1. Assuming jurisdiction and control, ownership, authorization and continuing supervision and a degree of liability for unclaimed derelict space objects.
  2. Licensing and contracting commercial entities to deorbit or salvage space debris, whether in orbit or on a planetary surface, for immediate or eventual recycling of materials, or for spacecraft servicing, rehabilitation, refurbishment, enhancement, or repair.
  3. Selling salvaged, recycled, or refurbished items at market auctions.

Actuarial index

We proposed that this SSE create an actuarial (statistical calculation of) risk for every trackable piece of orbital debris, using actuarial models to generate probability and severity of collisions due to mass and orbit, such as how NASA establishes impact risk for asteroids. We proposed that creating such a rank-ordered “leaderboard” of the most potentially consequential pieces of debris become a basis for insurance costs, creating natural incentives to remove risk.

We believe that insurance firms and P&I space clubs would pay close attention to an independent index of actuarial risk and to which State Parties those risks are attributed. If insurance companies account risk to State Parties based upon such an actuarial index of risk, it will be to the advantage of State Parties to either remove high-risk debris or divest of debris for which they have jurisdiction and control and liability risk.

Assumption of liability risk

We further proposed that a State Party that transfers registration (and therefore jurisdiction and control) to the SSE be relieved of liability risk, and that such jurisdiction and control and associated risk be assumed collectively by the member State Parties of the SSE in coordination with the P&I space club system.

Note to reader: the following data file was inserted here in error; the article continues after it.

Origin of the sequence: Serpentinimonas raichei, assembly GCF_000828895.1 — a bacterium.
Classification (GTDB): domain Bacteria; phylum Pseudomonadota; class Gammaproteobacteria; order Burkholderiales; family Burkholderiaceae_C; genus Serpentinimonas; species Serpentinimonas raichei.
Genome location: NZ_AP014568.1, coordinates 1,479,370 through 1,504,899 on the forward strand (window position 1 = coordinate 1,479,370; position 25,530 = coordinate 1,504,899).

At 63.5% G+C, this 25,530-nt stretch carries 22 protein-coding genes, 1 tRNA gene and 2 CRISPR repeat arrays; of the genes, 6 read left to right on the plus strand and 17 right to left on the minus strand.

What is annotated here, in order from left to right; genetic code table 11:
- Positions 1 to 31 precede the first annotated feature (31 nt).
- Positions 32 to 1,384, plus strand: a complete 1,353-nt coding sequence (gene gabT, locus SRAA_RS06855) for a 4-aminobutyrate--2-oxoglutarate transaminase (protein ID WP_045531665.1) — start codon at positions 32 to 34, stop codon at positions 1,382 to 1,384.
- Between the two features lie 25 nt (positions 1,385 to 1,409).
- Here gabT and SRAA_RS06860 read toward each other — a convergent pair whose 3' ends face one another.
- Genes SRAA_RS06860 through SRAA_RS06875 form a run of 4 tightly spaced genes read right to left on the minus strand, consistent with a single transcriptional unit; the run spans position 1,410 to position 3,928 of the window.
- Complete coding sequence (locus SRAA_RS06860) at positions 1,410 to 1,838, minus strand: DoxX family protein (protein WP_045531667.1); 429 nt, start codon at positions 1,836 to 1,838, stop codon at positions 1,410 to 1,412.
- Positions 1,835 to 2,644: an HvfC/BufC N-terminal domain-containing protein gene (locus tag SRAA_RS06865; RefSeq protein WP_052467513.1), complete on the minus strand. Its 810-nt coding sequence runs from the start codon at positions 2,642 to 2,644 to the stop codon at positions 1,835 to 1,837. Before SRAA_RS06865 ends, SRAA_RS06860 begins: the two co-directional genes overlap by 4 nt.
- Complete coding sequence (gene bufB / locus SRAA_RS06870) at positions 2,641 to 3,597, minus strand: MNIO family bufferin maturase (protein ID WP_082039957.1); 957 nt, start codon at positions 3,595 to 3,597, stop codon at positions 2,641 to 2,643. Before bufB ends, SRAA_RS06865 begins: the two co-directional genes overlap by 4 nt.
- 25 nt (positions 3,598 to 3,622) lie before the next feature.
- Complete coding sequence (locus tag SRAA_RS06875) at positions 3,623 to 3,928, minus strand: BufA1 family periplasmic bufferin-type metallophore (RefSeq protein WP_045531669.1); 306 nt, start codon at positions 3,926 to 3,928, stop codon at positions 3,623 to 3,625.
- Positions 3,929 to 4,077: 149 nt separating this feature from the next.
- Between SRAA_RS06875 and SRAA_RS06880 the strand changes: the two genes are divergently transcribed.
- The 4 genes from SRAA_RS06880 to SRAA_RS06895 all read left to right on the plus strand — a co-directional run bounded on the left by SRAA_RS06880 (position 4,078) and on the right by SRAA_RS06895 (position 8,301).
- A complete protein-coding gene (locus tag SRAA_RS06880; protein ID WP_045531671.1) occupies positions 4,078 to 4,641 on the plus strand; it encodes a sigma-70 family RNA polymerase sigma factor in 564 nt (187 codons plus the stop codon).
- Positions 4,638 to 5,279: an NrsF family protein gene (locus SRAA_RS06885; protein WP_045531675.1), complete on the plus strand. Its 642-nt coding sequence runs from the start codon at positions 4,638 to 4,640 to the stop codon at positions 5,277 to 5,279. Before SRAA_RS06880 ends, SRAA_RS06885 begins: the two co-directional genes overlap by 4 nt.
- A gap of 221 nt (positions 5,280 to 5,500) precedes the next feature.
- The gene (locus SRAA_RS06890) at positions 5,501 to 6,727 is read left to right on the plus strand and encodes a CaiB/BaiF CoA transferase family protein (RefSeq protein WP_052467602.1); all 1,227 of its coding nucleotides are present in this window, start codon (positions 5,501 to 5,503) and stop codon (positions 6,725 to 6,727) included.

While states would be allowed to directly transfer registration/jurisdiction and control of an asset for disposal or salvage independently of the SSE, once transferred to the Space Salvage Entity that piece of salvage now exists as an asset that may be sold via auction, contingent on the relevant State Party of the buyer assuming registry ownership and therefore jurisdiction and control over the auctioned asset per OST Article VIII and the Registration Convention.[28] Liability would be apportioned between the buyer, the relevant State Party of the buyer, and Space Salvage Entity by agreement, with acceptable insurance coverage (from a P&I space club and/or traditional underwriter) being required of the buyer.

The SSE would be empowered to provide licensing for deorbiting or salvage to the buyer or the buyer’s contracting commercial operator. In coordination with the relevant State Party or Parties, the Space Salvage Entity would license the deorbiting or salvaging commercial operator/salvor. Risk liability would be apportioned by agreement between the operator, Space Salvage Entity, and the relevant State Party or Parties of the operator(s) conducting the deorbiting or salvage. In designing the liability apportionment agreement, partial liability protection for the operator would help to incentivize the deorbiting or salvaging operation.

SSE becomes an international orbital debris remediation platform

The SSE would become a platform enabling multiple actors, private and public, to collaborate in a market to dispose of or salvage derelict objects. Such an entity would reduce transaction costs for all participants. For example, satellite owner-operators could work within a Space Salvage Entity to place economic rewards, compensation, or bounties on specific debris objects or actions to prevent debris.

The SSE would become a platform enabling multiple actors, private and public, to collaborate in a market to dispose of or salvage derelict objects. Such an entity would reduce transaction costs for all participants.